The EPF has invaded Burnow Island in an effort to eradicate the Triceratons and the Utroms once and for all. So far, the attack has been devastating, so the Utroms made a desperate move by releasing Ch’Rell, the Utrom warrior. Meanwhile, the Ninja Turtles have teamed up with the Mutanimals to help out and to save their friend Slash from the clutches of Agent Bishop.
There’s a lot going on in Teenage Mutant Ninja Turtles #87, so let’s start with the Utrom side. They’re at war so they needed a general, so this makes some sense, however this action, should they survive this battle, will have some major ramifications. A treaty was just signed between the Utroms and their former servants, the Triceratons. That could be crushed by Ch’Rell if he rises to power.
Remember the silly yellow robot suit that Krang wore in the original Ninja Turtles cartoon? Well, Ch’Rell’s suit ate that one for breakfast. This is something that would make Iron Man blush. It’s gigantic and armed to the teeth. Artist Dave Wachter made this a menacing monster of a suit and Ch’Rell is at its center. While his physical form is tiny and practically defenseless, he’s surrounded himself in this bulky and powerful suit that matches up to his war-like tendencies.
There’s a chilling close-up of Ch’Rell that reveals the monster he really is. You can see why he was locked away as a frightening smirk spreads across his face as he talks about what he’s going to do, both on and off the battlefield. A long scar runs down one side of his face, appearing like war paint. His dark eyes stare forward filled with hate. He’s making a list of his enemies and he’s going to make sure every one of them is crossed off.
Now let’s bounce over to Agent Bishop. We’ve long known that there’s something more to the man. He’s part robot and maybe even something else. TMNT #87 gives us another flashback to the first Utrom encounter in Roswell, New Mexico, circa 1968. We see an aging Bishop pushing scientists to reverse engineer the Utrom technology when tragedy strikes at home. His wife gave birth to their son prematurely and it doesn’t look like the child is going to make it through the night. I have a feeling that this infant will be the present-day Bishop, raised to hate all aliens after his life was saved by their technology. We’ll see how this plays out in the rest of the story arc.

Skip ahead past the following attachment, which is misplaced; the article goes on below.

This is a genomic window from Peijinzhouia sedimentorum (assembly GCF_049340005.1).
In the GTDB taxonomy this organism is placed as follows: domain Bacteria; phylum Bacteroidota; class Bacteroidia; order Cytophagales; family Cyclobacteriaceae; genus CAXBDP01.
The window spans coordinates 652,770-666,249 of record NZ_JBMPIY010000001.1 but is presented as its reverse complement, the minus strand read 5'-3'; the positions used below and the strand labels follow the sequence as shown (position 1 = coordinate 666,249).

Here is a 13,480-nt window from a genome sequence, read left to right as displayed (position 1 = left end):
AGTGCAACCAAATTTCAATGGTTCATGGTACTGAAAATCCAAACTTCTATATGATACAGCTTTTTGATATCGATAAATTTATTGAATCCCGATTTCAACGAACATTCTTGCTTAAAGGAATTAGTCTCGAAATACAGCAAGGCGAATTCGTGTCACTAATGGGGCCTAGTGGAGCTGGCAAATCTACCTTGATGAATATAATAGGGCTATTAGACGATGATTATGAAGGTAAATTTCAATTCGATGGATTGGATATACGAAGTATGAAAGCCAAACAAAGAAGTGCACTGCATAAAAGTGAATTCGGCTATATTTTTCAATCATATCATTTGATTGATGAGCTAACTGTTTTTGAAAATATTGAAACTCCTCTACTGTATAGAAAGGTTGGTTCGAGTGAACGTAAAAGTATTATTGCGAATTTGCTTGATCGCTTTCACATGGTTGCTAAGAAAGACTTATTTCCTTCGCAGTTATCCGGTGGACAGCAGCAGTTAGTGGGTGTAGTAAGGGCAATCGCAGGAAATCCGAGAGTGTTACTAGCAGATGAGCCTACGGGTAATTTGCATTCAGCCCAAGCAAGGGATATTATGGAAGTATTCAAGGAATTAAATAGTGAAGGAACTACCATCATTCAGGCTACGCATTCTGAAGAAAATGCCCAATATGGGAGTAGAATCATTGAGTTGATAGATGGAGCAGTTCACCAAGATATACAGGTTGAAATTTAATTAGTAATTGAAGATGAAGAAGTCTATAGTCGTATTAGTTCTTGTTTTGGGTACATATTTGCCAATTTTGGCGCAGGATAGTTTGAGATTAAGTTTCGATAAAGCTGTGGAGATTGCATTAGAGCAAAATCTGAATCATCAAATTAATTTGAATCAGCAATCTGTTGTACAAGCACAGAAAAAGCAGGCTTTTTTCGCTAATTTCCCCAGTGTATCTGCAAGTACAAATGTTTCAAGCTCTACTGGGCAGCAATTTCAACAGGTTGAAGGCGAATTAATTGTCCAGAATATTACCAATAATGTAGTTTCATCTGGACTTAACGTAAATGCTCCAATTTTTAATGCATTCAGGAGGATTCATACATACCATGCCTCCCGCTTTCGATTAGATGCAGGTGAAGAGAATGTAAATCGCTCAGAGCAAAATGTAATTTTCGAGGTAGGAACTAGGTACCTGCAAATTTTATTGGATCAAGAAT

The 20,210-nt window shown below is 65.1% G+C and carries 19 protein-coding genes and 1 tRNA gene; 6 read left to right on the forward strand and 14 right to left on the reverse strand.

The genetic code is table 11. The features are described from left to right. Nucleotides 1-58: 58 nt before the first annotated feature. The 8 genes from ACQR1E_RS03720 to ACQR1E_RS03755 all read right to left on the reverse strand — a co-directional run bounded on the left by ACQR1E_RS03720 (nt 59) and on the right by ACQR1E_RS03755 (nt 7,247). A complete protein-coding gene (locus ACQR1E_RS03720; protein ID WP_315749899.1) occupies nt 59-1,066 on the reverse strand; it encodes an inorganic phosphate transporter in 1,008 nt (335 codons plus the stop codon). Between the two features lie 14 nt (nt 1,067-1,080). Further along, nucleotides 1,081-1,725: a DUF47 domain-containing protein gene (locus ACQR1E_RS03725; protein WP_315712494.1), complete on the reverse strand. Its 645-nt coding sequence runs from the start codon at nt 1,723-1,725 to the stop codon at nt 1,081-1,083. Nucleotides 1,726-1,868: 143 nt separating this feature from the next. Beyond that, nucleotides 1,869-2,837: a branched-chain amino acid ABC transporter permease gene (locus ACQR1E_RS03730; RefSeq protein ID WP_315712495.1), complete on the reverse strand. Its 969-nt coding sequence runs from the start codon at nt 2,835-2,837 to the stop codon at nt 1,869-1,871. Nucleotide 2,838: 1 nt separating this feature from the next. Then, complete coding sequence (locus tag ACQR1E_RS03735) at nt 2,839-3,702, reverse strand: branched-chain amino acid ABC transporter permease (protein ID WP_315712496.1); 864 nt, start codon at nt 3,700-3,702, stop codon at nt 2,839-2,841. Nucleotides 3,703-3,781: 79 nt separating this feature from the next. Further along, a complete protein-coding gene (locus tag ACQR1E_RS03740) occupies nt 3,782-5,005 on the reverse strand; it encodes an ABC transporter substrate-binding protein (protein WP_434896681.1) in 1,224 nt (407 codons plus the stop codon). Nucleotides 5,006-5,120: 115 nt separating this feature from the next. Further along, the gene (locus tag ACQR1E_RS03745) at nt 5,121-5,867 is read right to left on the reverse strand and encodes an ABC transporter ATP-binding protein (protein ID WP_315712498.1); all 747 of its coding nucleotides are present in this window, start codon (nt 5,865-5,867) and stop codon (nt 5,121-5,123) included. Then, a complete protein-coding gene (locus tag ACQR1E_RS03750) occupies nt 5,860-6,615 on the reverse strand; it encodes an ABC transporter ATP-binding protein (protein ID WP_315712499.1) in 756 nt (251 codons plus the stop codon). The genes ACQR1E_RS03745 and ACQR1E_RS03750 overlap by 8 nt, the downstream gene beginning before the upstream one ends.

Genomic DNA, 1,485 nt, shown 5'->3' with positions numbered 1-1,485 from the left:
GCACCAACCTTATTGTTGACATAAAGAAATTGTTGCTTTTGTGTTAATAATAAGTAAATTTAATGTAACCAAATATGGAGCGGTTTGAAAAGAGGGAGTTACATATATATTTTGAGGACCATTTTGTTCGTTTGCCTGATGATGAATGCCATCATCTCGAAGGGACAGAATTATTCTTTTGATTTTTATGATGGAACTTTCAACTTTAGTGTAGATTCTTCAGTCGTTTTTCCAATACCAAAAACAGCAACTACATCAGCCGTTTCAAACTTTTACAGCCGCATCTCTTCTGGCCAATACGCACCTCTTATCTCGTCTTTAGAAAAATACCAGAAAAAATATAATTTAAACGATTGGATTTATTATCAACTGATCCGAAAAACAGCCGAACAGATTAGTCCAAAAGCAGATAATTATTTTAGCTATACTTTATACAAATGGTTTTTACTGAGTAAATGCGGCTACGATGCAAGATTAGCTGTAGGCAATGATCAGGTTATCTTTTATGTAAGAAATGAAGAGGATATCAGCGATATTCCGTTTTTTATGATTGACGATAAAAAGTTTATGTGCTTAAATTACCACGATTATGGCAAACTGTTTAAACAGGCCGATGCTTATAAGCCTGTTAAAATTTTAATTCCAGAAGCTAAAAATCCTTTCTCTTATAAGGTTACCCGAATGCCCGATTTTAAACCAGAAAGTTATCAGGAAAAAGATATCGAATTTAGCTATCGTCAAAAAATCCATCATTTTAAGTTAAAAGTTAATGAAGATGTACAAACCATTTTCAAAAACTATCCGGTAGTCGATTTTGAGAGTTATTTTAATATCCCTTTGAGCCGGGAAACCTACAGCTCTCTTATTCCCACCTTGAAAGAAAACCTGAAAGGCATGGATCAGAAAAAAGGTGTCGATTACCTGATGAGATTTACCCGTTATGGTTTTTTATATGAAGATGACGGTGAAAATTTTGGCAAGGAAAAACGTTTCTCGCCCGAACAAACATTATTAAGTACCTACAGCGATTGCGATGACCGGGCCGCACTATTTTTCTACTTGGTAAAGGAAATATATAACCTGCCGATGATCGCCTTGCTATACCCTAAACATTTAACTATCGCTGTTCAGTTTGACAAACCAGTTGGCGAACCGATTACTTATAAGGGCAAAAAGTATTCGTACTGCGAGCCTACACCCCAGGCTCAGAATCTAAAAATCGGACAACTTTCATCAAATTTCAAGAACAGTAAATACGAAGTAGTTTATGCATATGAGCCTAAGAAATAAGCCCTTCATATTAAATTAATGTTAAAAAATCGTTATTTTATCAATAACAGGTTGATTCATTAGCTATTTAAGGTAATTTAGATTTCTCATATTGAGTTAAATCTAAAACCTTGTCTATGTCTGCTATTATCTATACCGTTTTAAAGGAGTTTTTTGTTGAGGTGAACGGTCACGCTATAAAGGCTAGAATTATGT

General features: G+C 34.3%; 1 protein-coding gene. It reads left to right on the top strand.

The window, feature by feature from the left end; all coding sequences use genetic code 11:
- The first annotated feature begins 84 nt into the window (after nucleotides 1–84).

While this look into Bishop’s past is tragic, it doesn’t quite make him a sympathetic figure yet. It will be very interesting if writer Tom Waltz can flip this monster into someone we care about. The story does give us a look into his background and what could have made him this way. He was always driven, but this could give him a much more personal stake in this.
Finally, there’s the Turtles and the Mutanimals, rushing onto the battlefield to save their buddy Slash. This leads to a harrowing encounter with Bishop, who has been controlling the massive mutant for some time. Bishop is basically the Terminator in this scene, taking everything that’s thrown at him without backing down.
You really get a sense for how cold and calculating Bishop is, not just in this scene, but in the entire issue. There’s a beautiful image of the EPF forces lined up, preparing for their next attack where Bishop utters a single small sentence. Letterer Shawn Lee places this perfectly, showing the power of the character.
Colorist Ronda Pattison creates my favorite sequence of this issue. It’s a series of five panels, each one showing an EPF agent being attacked by a different Turtle. Each one is color-coded to that Turtle. I love the look of this as it quickly explains what’s going on, even if you’re only seeing a mutant fist or foot in the frame.
While this storyline might have started out as the second Triceraton War, it’s quickly expanded into much more than that. It’s got political intrigue, heated battles, and deep personal stakes. Teenage Mutant Ninja Turtles is exploring incredible relevant themes like refugees and immigration and handling them with care through the lens of these characters that we know and love. The messages aren’t beaten into the ground. Instead, they’re put into valuable context.